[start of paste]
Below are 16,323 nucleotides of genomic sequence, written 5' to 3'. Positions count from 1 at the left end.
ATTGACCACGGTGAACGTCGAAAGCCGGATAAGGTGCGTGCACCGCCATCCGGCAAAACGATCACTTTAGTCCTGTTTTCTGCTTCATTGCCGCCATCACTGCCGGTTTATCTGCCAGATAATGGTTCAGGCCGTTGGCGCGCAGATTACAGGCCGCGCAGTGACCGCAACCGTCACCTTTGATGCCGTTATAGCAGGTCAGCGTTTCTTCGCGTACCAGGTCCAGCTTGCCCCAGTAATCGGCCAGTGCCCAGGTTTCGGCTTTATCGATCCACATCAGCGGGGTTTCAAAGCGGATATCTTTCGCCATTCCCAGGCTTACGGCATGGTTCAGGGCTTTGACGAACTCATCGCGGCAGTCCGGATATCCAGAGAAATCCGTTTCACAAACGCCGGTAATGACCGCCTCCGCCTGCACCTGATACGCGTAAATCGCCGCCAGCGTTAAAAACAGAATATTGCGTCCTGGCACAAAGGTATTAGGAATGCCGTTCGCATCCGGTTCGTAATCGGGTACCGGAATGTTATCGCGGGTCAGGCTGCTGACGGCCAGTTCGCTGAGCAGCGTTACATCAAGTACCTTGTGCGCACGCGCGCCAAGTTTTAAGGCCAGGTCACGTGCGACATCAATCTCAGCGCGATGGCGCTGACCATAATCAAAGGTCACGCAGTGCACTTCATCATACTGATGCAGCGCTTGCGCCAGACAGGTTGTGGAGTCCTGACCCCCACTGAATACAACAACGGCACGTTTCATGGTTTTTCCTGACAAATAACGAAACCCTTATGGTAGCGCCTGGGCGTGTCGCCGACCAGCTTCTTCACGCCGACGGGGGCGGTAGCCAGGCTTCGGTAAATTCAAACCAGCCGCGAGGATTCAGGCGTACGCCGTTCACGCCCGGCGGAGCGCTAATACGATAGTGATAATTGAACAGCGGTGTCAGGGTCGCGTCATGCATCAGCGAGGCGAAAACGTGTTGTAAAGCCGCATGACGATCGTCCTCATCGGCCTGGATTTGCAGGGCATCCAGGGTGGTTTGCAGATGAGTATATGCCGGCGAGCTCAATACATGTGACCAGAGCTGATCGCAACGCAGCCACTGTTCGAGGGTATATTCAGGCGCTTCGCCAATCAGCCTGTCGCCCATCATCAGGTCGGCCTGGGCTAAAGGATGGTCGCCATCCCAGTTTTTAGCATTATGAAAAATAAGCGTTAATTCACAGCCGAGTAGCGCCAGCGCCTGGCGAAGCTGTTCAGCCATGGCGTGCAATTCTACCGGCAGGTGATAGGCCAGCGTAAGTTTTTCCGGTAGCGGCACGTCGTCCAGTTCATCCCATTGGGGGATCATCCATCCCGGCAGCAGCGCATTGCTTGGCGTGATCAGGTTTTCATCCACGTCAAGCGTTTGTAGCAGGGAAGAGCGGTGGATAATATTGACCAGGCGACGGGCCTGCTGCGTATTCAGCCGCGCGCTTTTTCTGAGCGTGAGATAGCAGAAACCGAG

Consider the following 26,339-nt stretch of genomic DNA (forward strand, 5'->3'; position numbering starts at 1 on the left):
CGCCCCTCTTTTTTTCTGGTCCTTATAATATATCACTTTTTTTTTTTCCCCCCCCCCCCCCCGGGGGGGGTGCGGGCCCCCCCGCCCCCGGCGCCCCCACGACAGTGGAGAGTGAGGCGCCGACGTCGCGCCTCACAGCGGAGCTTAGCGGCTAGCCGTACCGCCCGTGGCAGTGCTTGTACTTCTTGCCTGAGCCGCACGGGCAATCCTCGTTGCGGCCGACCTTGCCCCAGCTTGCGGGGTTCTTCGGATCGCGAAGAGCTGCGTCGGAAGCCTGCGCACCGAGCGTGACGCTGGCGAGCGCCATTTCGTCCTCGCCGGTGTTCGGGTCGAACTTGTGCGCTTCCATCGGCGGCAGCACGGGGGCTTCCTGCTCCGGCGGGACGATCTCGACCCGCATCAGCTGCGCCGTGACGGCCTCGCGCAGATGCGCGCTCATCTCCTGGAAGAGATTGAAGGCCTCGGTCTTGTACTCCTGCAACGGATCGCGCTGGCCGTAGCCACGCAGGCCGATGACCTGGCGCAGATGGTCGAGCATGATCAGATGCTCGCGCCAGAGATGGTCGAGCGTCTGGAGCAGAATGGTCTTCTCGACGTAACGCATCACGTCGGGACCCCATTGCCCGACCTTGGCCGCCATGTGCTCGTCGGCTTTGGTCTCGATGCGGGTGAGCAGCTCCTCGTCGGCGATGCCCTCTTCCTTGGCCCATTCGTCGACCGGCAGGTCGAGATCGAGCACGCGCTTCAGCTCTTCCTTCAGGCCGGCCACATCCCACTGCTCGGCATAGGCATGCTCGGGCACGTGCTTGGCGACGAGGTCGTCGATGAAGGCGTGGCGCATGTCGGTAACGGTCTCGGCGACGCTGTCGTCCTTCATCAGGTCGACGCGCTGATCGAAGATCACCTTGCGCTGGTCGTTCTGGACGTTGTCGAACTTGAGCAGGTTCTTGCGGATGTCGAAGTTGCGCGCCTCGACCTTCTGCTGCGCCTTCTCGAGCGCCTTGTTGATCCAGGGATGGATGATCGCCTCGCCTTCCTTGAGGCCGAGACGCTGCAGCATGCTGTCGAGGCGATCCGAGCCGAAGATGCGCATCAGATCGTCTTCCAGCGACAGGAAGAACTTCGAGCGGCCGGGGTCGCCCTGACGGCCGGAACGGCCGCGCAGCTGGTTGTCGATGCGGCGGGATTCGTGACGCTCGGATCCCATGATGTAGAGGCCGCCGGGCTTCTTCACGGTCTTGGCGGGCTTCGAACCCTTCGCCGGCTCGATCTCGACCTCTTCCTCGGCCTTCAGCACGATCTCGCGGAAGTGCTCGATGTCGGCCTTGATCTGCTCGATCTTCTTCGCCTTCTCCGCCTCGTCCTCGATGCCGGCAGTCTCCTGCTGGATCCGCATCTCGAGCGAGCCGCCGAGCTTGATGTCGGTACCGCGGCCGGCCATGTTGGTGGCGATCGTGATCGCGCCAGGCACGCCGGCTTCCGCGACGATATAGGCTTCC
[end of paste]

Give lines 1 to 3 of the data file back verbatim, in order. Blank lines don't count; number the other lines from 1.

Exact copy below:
Below are 16,323 nucleotides of genomic sequence, written 5' to 3'. Positions count from 1 at the left end.
ATTGACCACGGTGAACGTCGAAAGCCGGATAAGGTGCGTGCACCGCCATCCGGCAAAACGATCACTTTAGTCCTGTTTTCTGCTTCATTGCCGCCATCACTGCCGGTTTATCTGCCAGATAATGGTTCAGGCCGTTGGCGCGCAGATTACAGGCCGCGCAGTGACCGCAACCGTCACCTTTGATGCCGTTATAGCAGGTCAGCGTTTCTTCGCGTACCAGGTCCAGCTTGCCCCAGTAATCGGCCAGTGCCCAGGTTTCGGCTTTATCGATCCACATCAGCGGGGTTTCAAAGCGGATATCTTTCGCCATTCCCAGGCTTACGGCATGGTTCAGGGCTTTGACGAACTCATCGCGGCAGTCCGGATATCCAGAGAAATCCGTTTCACAAACGCCGGTAATGACCGCCTCCGCCTGCACCTGATACGCGTAAATCGCCGCCAGCGTTAAAAACAGAATATTGCGTCCTGGCACAAAGGTATTAGGAATGCCGTTCGCATCCGGTTCGTAATCGGGTACCGGAATGTTATCGCGGGTCAGGCTGCTGACGGCCAGTTCGCTGAGCAGCGTTACATCAAGTACCTTGTGCGCACGCGCGCCAAGTTTTAAGGCCAGGTCACGTGCGACATCAATCTCAGCGCGATGGCGCTGACCATAATCAAAGGTCACGCAGTGCACTTCATCATACTGATGCAGCGCTTGCGCCAGACAGGTTGTGGAGTCCTGACCCCCACTGAATACAACAACGGCACGTTTCATGGTTTTTCCTGACAAATAACGAAACCCTTATGGTAGCGCCTGGGCGTGTCGCCGACCAGCTTCTTCACGCCGACGGGGGCGGTAGCCAGGCTTCGGTAAATTCAAACCAGCCGCGAGGATTCAGGCGTACGCCGTTCACGCCCGGCGGAGCGCTAATACGATAGTGATAATTGAACAGCGGTGTCAGGGTCGCGTCATGCATCAGCGAGGCGAAAACGTGTTGTAAAGCCGCATGACGATCGTCCTCATCGGCCTGGATTTGCAGGGCATCCAGGGTGGTTTGCAGATGAGTATATGCCGGCGAGCTCAATACATGTGACCAGAGCTGATCGCAACGCAGCCACTGTTCGAGGGTATATTCAGGCGCTTCGCCAATCAGCCTGTCGCCCATCATCAGGTCGGCCTGGGCTAAAGGATGGTCGCCATCCCAGTTTTTAGCATTATGAAAAATAAGCGTTAATTCACAGCCGAGTAGCGCCAGCGCCTGGCGAAGCTGTTCAGCCATGGCGTGCAATTCTACCGGCAGGTGATAGGCCAGCGTAAGTTTTTCCGGTAGCGGCACGTCGTCCAGTTCATCCCATTGGGGGATCATCCATCCCGGCAGCAGCGCATTGCTTGGCGTGATCAGGTTTTCATCCACGTCAAGCGTTTGTAGCAGGGAAGAGCGGTGGATAATATTGACCAGGCGACGGGCCTGCTGCGTATTCAGCCGCGCGCTTTTTCTGAGCGTGAGATAGCAGAAACCGAG

Consider the following 26,339-nt stretch of genomic DNA (forward strand, 5'->3'; position numbering starts at 1 on the left):